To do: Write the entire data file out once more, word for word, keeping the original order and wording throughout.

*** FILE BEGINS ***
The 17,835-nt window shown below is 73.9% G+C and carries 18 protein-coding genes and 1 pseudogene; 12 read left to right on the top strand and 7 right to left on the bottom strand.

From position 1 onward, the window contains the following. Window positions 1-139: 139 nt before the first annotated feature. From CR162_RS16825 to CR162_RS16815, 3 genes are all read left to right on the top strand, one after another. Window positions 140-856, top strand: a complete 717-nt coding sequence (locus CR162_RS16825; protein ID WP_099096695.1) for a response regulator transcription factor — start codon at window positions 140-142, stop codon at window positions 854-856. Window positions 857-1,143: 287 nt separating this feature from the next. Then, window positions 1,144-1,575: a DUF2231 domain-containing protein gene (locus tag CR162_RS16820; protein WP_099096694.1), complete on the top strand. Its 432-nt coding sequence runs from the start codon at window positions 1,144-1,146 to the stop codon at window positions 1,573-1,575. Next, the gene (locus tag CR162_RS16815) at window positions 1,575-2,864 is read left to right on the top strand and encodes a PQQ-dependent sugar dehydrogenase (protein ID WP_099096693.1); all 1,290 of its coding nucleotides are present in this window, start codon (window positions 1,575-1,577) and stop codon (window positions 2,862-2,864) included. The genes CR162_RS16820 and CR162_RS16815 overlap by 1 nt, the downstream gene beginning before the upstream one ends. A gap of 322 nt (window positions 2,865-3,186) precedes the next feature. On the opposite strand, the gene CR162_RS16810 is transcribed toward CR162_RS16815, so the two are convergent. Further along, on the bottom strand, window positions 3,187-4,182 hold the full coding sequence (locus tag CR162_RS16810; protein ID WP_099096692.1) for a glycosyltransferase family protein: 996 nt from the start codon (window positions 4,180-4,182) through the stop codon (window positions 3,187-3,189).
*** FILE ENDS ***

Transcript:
The 17,835-nt window shown below is 73.9% G+C and carries 18 protein-coding genes and 1 pseudogene; 12 read left to right on the top strand and 7 right to left on the bottom strand.

From position 1 onward, the window contains the following. Window positions 1-139: 139 nt before the first annotated feature. From CR162_RS16825 to CR162_RS16815, 3 genes are all read left to right on the top strand, one after another. Window positions 140-856, top strand: a complete 717-nt coding sequence (locus CR162_RS16825; protein ID WP_099096695.1) for a response regulator transcription factor — start codon at window positions 140-142, stop codon at window positions 854-856. Window positions 857-1,143: 287 nt separating this feature from the next. Then, window positions 1,144-1,575: a DUF2231 domain-containing protein gene (locus tag CR162_RS16820; protein WP_099096694.1), complete on the top strand. Its 432-nt coding sequence runs from the start codon at window positions 1,144-1,146 to the stop codon at window positions 1,573-1,575. Next, the gene (locus tag CR162_RS16815) at window positions 1,575-2,864 is read left to right on the top strand and encodes a PQQ-dependent sugar dehydrogenase (protein ID WP_099096693.1); all 1,290 of its coding nucleotides are present in this window, start codon (window positions 1,575-1,577) and stop codon (window positions 2,862-2,864) included. The genes CR162_RS16820 and CR162_RS16815 overlap by 1 nt, the downstream gene beginning before the upstream one ends. A gap of 322 nt (window positions 2,865-3,186) precedes the next feature. On the opposite strand, the gene CR162_RS16810 is transcribed toward CR162_RS16815, so the two are convergent. Further along, on the bottom strand, window positions 3,187-4,182 hold the full coding sequence (locus tag CR162_RS16810; protein ID WP_099096692.1) for a glycosyltransferase family protein: 996 nt from the start codon (window positions 4,180-4,182) through the stop codon (window positions 3,187-3,189).